Description
BACKGROUND OF THE INVENTION

1. Field of the Invention

The present invention relates to a magneto-optical recording medium for magnetically recording, reproducing and erasing information through irradiation of a laser beam to a magnetic layer therein, and also to a reproducing method for the magneto-optical recording medium.

2. Description of Related Art

Recently, a magneto-optical recording medium with a packing density of approximately 100 times as high as that of a flexible disk has been commercially available. Furthermore, Japanese Patent Application Laid-Open No. 62-184644 (1987) discloses a magneto-optical memory medium basically constituted of an exchange-coupled double-layer film comprising a recording layer made of an antiferromagnetic material and a reading layer made of a ferromagnetic material. In this magneto-optical recording medium, recorded data is very stable against an external bias magnetic field and can be overwritten with ease.

A storage capacity of a 3.5-inch magneto-optical disk is, however, 128 megabyte (MB) or 230 MB, which cannot be said to be sufficient. A much larger capacity is required to deal with dynamic images and the like in multimedia. As a method of increasing the capacity of a magneto-optical disk, a mark length is decreased. The decrease of the mark length has, however, a limitation because there is a limitation in the detection of a laser beam used for reproducing data.

As a method of coping with the limitation in the detection of a reproducing laser beam, a recording method using a signal with a short mark length, which is designated as a magnetically induced super resolution (MSR) method, is proposed. The MSR method utilizes an exchange-coupled force or a magnetostatic-coupled force acting between magnetic layers. FIG. 1 shows the configuration of a general magneto-optical disk device using the MSR method. A magneto-optical disk 30 consists of a magnetic triple-layer 31 formed on a transparent substrate 11, and is rotated by a spindle motor 32. An electromagnet 34 is driven by an electromagnet driving circuit 36 so as to apply a bias magnetic field in a predetermined direction to the magneto-optical disk 30. A direction of the bias magnetic field is switched to be upward or downward depending upon a direction of a current flowing through the electromagnet 34.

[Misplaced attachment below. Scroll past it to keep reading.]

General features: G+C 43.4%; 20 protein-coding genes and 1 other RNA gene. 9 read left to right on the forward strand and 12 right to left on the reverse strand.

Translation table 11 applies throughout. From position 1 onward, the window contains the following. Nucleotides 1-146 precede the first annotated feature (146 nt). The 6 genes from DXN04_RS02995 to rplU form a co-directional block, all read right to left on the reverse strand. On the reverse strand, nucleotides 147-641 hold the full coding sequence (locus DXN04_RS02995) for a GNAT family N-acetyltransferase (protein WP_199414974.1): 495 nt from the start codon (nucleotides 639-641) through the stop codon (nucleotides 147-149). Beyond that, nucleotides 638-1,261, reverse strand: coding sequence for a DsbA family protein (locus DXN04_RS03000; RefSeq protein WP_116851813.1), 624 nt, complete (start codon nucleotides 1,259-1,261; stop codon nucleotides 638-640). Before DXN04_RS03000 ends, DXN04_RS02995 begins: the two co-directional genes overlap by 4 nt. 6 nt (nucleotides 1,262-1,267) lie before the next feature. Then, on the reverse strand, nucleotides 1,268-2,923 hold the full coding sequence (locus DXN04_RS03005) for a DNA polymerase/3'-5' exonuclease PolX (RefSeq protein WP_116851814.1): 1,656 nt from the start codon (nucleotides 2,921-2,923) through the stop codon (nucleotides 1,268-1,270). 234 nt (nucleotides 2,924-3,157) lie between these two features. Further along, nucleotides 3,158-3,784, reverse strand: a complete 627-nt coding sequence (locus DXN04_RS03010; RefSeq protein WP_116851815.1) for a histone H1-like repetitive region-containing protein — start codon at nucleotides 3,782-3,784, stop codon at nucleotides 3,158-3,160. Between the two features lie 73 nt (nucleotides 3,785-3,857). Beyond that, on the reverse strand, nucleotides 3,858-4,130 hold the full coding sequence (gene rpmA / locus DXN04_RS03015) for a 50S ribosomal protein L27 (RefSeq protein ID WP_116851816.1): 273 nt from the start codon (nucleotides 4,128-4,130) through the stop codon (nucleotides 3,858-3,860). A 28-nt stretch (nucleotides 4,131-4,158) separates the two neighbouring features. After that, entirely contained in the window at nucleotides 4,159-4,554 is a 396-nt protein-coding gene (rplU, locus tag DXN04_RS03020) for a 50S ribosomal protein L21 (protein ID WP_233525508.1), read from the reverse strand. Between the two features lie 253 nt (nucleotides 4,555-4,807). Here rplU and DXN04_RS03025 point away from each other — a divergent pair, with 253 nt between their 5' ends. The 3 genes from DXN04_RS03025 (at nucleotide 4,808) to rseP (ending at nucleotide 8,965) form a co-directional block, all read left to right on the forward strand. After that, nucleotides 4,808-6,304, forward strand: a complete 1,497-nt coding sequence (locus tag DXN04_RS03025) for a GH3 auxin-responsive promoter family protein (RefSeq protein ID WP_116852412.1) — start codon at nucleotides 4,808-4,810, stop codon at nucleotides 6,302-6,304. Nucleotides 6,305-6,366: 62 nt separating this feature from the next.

A data signal to be written in the magneto-optical disk 30 is generated by a signal generating circuit 38 and supplied to a laser driving circuit 33. In response to the data signal, the laser driving circuit 33 modulates and drives a laser diode 35 in accordance with the data signal. A laser beam generated by the laser diode 35 is collimated by a collimator lens 37, passes through a beam splitter 39, and is focused on the magnetic layer 31 of the magneto-optical disk 30 by an object lens 40. The data signal is thus written in the magneto-optical disk 30 by irradiating the laser beam generated by the laser diode 35 to the magnetic layer 31 on the magneto-optical disk 30 while applying a bias magnetic field in the predetermined direction by the electromagnet 34.